Direct Network Topologies Orthogonal Topology:

Nodes in orthogonal networks are connected in k-ary n-dimensional mesh (k-ary n-mesh) or k-ary n-dimensional torus (k-ary n-cube) formations, as shown in Fig 1.11 Due to simple connection and easy routing provided by adjacency, mesh networks are widely used in most FPGA as described in this chapter. Orthogonal networks are highly regular, therefore, interconnect length between nodes is expected to be uniform to ensure performance uniformity of logic nodes.
We can use only local connections within the array between adjacent or close, array elements. The bisection bandwidth in a mesh topology with n elements is O( n) and hence, never dominates the logical array element size. However, communicating a piece of data between two points in the array requires a switching delay proportional to the manhattan distance between the source and the destination (O( n)). This makes distant communication slow and expensive and can make interconnect delay quite high-easily dominating the delay through the logic element.

Cube-Connected-Cycles Topology:

The cube-connected-cycles (CCC) topology is proposed as an alternative to orthogonal topologies in order to reduce the degree of each node [F.P.Preparata and J.Vuillemin, 1981], as shown in Fig 1.12. Each node has 3 degrees of connectivity, compared to 2 degrees in mesh and torus networks. CCC networks have a hierarchical structure: the 3 nodes at each corner of the cube form a local ring.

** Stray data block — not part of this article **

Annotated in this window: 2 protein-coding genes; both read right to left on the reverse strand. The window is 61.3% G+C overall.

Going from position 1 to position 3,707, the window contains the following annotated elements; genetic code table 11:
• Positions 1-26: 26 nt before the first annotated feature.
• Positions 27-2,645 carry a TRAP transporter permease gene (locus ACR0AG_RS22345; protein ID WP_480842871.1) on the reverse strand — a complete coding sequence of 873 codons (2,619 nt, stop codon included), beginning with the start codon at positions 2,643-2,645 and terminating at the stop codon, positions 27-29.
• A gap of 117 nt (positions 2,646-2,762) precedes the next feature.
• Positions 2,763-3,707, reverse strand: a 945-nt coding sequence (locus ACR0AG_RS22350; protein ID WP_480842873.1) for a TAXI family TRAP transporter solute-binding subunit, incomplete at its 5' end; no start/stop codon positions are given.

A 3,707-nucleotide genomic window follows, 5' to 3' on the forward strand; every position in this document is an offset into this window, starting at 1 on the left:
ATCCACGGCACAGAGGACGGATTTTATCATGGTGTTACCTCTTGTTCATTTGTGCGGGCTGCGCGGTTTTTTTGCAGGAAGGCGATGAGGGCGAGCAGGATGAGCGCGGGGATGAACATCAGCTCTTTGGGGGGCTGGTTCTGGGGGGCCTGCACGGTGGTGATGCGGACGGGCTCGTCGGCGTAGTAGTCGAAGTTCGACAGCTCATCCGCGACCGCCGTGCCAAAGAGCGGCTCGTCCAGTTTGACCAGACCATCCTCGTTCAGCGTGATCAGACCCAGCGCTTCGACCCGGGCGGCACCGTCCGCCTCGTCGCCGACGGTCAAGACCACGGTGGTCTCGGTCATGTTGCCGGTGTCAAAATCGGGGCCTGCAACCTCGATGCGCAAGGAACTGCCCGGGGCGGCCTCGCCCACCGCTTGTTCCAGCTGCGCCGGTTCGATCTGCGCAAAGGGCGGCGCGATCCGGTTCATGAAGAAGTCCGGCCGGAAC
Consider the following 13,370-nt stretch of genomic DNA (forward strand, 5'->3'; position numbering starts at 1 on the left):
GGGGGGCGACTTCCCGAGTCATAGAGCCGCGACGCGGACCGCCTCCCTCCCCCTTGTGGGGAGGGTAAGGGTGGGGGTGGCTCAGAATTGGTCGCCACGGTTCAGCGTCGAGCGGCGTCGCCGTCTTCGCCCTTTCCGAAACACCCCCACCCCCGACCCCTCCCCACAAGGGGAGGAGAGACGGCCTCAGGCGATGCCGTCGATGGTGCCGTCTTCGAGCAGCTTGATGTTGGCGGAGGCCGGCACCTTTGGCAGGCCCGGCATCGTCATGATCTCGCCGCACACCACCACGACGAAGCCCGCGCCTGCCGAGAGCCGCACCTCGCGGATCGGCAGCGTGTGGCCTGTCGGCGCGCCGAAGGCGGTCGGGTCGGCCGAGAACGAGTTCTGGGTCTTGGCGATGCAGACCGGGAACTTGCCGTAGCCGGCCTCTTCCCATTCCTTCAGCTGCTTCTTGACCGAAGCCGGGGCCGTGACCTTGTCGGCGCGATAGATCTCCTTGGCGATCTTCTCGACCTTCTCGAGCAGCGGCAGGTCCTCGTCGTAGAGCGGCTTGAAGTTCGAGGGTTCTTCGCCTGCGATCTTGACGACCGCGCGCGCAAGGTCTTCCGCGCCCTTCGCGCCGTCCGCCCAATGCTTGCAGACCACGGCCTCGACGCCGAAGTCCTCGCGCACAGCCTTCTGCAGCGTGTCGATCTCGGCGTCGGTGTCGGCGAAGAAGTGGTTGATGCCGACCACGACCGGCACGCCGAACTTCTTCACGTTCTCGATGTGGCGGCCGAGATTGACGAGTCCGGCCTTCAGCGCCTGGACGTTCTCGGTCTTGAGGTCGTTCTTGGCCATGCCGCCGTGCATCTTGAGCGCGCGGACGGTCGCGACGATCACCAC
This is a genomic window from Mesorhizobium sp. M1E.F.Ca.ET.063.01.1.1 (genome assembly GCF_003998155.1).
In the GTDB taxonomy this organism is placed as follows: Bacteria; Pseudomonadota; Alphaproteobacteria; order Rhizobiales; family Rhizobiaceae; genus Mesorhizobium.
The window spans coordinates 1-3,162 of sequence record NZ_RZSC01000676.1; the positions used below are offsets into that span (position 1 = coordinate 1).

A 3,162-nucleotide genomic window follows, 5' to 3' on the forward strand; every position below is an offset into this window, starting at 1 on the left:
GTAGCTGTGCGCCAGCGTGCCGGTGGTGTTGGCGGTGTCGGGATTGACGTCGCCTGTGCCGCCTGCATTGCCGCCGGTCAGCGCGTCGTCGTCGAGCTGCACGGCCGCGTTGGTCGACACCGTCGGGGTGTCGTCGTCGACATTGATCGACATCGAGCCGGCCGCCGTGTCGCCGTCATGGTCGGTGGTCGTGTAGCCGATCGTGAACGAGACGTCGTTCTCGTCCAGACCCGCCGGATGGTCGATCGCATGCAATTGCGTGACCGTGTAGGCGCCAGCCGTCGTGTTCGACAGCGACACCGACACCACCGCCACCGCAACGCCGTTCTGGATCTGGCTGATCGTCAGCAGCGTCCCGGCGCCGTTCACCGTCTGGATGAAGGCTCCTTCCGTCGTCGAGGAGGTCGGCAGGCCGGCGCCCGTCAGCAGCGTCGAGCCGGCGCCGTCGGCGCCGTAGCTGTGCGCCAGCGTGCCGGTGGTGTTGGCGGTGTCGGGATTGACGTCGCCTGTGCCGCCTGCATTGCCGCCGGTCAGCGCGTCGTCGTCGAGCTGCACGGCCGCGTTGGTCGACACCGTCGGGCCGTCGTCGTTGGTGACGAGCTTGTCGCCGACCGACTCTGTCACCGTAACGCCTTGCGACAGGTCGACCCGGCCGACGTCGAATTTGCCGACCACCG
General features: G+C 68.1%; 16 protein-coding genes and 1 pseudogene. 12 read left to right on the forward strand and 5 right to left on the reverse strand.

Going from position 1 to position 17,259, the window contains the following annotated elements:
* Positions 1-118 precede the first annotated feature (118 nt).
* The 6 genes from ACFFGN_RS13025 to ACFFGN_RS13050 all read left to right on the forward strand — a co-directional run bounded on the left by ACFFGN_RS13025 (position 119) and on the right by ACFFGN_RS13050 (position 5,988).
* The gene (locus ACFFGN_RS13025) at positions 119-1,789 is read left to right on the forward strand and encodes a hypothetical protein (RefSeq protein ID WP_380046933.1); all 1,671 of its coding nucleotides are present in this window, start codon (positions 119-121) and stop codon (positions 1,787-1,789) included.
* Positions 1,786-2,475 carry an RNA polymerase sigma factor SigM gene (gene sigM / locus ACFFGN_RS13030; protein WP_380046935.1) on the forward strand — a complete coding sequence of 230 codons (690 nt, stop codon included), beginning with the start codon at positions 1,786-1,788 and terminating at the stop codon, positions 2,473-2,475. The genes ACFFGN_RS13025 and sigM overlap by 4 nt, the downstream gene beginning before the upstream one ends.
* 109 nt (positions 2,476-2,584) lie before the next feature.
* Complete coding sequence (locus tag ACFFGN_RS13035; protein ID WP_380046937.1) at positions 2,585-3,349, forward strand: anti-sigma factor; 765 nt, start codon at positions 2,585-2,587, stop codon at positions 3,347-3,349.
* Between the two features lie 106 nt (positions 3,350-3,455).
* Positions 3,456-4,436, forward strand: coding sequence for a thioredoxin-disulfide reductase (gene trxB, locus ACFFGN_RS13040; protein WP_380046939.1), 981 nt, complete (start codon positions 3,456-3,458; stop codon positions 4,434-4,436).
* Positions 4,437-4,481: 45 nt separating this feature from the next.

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FPGA characteristics and challenges

An overall view of conventional, reconfigurable devices shows that 80-90% of the area is dedicated to the reconfigurable interconnect. The remaining area is dedicated to re-configurable logical blocks. This 80-90% area includes switches, wires and configuration memory which are reserved for interconnect. The remaining area is dedicated to recon-figurable logic blocks.
To illustrate the magnitude of this problem, an area profile is given in table 1.1 [G.Lemieux and D.Lewis, 2004]. From this table, it can be seen that FPGAs area profiles are approxi-matively 80-90% for routing and only 10% of the area is used to implement logic directly. Inability to meet timing requirements, power consumption, or logic capacity constraints make it infeasible technically to use FPGA in the most demanding applications. De-spite their design cost advantage, FPGAs impose large area overheads when they are compared to custom silicon alternatives. The interconnect and configuration overhead is responsible for the 40x density ratio disadvantage [I.Kuon and J.Rose, 2007] incurred by reconfigurable devices, compared to hardwired logic.

Table of contents :

1 Overview and Synopsys
2 Research Goals and Motivations
3 Thesis Organization
1 Background 
1.1 Introduction
1.2 Field Programmable Gate Array
1.3 FPGA structures
1.3.1 Case Study: Altera Stratix III